So my laundry room smells like I drowned a sheep in the washing machine. Yep, you've guessed it - I've finally gotten around to felting and lanolinizing the wool Army blanket I bought. It went well. I think. I guess I won't really know for sure until the first time Jesse wets the bed. If the mattress stays dry then this will have been a success!
In case you're wondering exactly what I did, either out of sheer curiousity (pun not intended) or because you might be interested in trying to do the same thing, here are the deets:
You start with a 100% wool blanket. I bought an Army blanket off eBay for around $40, shipping included.
It really needed to be washed, since there were pet hairs all over it. And well, that's part of the felting and lanolinizing process anyway. (Please beware - DO NOT treat other woollens like this! This is ONLY if you want to felt them!) So I stuck it in the washing machine on warm, but added a bunch of hot water as well, since you need temperature variation. I couldn't find my wool wash (argh!) so I just used a small amount of my regular green laundry detergent.
I let it wash and then go through a cold rinse cycle. This was the result - CLEAN!
Then it was time to lanolinize. If you've used wool diaper covers, this process will be somewhat familiar to you. I filled the washing machine again but with tepid water this time. And I located my lanolinizing tools.
Yes, that's Lansinoh lanolin (left over from those first weeks of breastfeeding) and a (gasp!) plastic water bottle. I half filled the water bottle with very hot tap water and added a decent amount of lanolin.
I put the top on, and I shook it like a polaroid picture. Seriously, you have to shake the sh!t out of that stuff to make sure lanolin is thoroughly suspended in the hot water. Then I added the water and lanolin mixture to the now filled washing machine.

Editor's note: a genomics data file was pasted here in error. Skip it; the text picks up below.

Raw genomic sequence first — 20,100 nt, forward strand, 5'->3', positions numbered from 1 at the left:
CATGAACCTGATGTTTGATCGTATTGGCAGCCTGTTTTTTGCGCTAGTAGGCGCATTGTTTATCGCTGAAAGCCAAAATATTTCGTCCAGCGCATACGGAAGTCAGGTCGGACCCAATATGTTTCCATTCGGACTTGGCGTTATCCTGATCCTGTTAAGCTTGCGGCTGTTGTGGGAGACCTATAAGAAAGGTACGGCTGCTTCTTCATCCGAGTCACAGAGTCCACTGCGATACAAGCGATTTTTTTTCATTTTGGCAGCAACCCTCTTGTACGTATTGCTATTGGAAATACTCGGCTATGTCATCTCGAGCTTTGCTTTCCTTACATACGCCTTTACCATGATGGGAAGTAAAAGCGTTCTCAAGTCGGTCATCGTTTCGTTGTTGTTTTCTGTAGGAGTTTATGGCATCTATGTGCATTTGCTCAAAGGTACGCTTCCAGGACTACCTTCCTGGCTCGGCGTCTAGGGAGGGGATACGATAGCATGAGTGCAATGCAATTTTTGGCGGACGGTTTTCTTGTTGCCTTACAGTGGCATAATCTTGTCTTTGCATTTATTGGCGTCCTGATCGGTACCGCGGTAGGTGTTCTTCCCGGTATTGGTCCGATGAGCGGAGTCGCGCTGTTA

I swooshed the water around with my hands, to make sure the lanolin was mixed throughout. Then I made sure the washing macine was shut off and left the blanket to soak all day. When I came back, I put the washing machine through a delicate cycle and spun it out.
I then laid out some old towels on the laundry room floor, doubled the blanket over twice, laid another towel on top of it, and then rolled it up.
To make sure I got as much water out of the blanket as possible, I walked along the rolled blanket-towel combo. Then I laid the blanket over a drying rack.
And then I swept up all the woolies off of the floor. I should have taken a picture of that too! It looked like I had shorn a green sheep in there! And I'm still going to have to take a lint brush to the blanket.
When it's finished drying, I'm going to decide what to do with it. I'll probably cut it to the size of Jesse's mattress and sew over the edges. I don't think I need to sew it to fit down over the mattress, like a typical mattress cover does. But we'll see how it goes.
There you have it. A natural waterproof (water resistant?) mattress cover. I'll let you know if it works sometime in the next year or so.